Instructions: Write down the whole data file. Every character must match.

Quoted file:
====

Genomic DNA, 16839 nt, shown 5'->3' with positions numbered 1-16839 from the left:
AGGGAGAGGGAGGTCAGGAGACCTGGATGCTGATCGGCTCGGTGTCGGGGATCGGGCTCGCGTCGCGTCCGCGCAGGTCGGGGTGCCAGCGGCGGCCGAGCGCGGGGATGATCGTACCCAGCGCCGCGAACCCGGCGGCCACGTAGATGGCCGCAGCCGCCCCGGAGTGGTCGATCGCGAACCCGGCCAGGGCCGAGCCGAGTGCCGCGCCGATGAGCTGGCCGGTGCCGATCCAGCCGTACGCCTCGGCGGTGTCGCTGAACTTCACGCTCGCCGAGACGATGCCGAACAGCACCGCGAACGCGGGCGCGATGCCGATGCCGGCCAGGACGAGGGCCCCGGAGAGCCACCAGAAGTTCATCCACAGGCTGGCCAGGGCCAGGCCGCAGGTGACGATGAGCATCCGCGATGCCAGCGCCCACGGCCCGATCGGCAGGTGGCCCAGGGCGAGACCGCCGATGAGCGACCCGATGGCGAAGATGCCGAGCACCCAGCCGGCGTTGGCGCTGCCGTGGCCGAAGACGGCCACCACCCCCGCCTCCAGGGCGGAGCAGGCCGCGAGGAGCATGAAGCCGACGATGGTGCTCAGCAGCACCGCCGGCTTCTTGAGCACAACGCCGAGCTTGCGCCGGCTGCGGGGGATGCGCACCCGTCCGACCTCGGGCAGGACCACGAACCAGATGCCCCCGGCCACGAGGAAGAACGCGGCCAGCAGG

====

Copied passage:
Genomic DNA, 16839 nt, shown 5'->3' with positions numbered 1-16839 from the left:
AGGGAGAGGGAGGTCAGGAGACCTGGATGCTGATCGGCTCGGTGTCGGGGATCGGGCTCGCGTCGCGTCCGCGCAGGTCGGGGTGCCAGCGGCGGCCGAGCGCGGGGATGATCGTACCCAGCGCCGCGAACCCGGCGGCCACGTAGATGGCCGCAGCCGCCCCGGAGTGGTCGATCGCGAACCCGGCCAGGGCCGAGCCGAGTGCCGCGCCGATGAGCTGGCCGGTGCCGATCCAGCCGTACGCCTCGGCGGTGTCGCTGAACTTCACGCTCGCCGAGACGATGCCGAACAGCACCGCGAACGCGGGCGCGATGCCGATGCCGGCCAGGACGAGGGCCCCGGAGAGCCACCAGAAGTTCATCCACAGGCTGGCCAGGGCCAGGCCGCAGGTGACGATGAGCATCCGCGATGCCAGCGCCCACGGCCCGATCGGCAGGTGGCCCAGGGCGAGACCGCCGATGAGCGACCCGATGGCGAAGATGCCGAGCACCCAGCCGGCGTTGGCGCTGCCGTGGCCGAAGACGGCCACCACCCCCGCCTCCAGGGCGGAGCAGGCCGCGAGGAGCATGAAGCCGACGATGGTGCTCAGCAGCACCGCCGGCTTCTTGAGCACAACGCCGAGCTTGCGCCGGCTGCGGGGGATGCGCACCCGTCCGACCTCGGGCAGGACCACGAACCAGATGCCCCCGGCCACGAGGAAGAACGCGGCCAGCAGG